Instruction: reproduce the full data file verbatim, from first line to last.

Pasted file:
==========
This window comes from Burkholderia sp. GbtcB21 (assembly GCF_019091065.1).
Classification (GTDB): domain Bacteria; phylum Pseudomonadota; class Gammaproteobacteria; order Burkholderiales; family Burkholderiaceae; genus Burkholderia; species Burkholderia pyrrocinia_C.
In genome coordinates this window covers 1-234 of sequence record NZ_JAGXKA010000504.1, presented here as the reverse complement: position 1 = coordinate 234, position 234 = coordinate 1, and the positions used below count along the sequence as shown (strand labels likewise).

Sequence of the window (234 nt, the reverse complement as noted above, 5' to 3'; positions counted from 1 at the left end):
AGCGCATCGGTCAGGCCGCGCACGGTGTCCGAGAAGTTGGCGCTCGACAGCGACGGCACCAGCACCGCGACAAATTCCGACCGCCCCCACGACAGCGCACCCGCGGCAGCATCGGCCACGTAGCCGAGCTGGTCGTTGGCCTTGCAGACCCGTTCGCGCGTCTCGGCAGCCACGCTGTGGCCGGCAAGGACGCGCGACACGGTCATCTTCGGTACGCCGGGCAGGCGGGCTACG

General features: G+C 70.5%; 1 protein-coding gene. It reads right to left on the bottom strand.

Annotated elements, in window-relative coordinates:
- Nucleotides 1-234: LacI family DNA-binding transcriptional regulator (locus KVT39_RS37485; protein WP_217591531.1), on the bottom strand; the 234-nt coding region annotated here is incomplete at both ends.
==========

This window comes from Burkholderia sp. GbtcB21 (assembly GCF_019091065.1).
Classification (GTDB): domain Bacteria; phylum Pseudomonadota; class Gammaproteobacteria; order Burkholderiales; family Burkholderiaceae; genus Burkholderia; species Burkholderia pyrrocinia_C.
In genome coordinates this window covers 1-234 of sequence record NZ_JAGXKA010000504.1, presented here as the reverse complement: position 1 = coordinate 234, position 234 = coordinate 1, and the positions used below count along the sequence as shown (strand labels likewise).

Sequence of the window (234 nt, the reverse complement as noted above, 5' to 3'; positions counted from 1 at the left end):
AGCGCATCGGTCAGGCCGCGCACGGTGTCCGAGAAGTTGGCGCTCGACAGCGACGGCACCAGCACCGCGACAAATTCCGACCGCCCCCACGACAGCGCACCCGCGGCAGCATCGGCCACGTAGCCGAGCTGGTCGTTGGCCTTGCAGACCCGTTCGCGCGTCTCGGCAGCCACGCTGTGGCCGGCAAGGACGCGCGACACGGTCATCTTCGGTACGCCGGGCAGGCGGGCTACG

General features: G+C 70.5%; 1 protein-coding gene. It reads right to left on the bottom strand.

Annotated elements, in window-relative coordinates:
- Nucleotides 1-234: LacI family DNA-binding transcriptional regulator (locus KVT39_RS37485; protein WP_217591531.1), on the bottom strand; the 234-nt coding region annotated here is incomplete at both ends.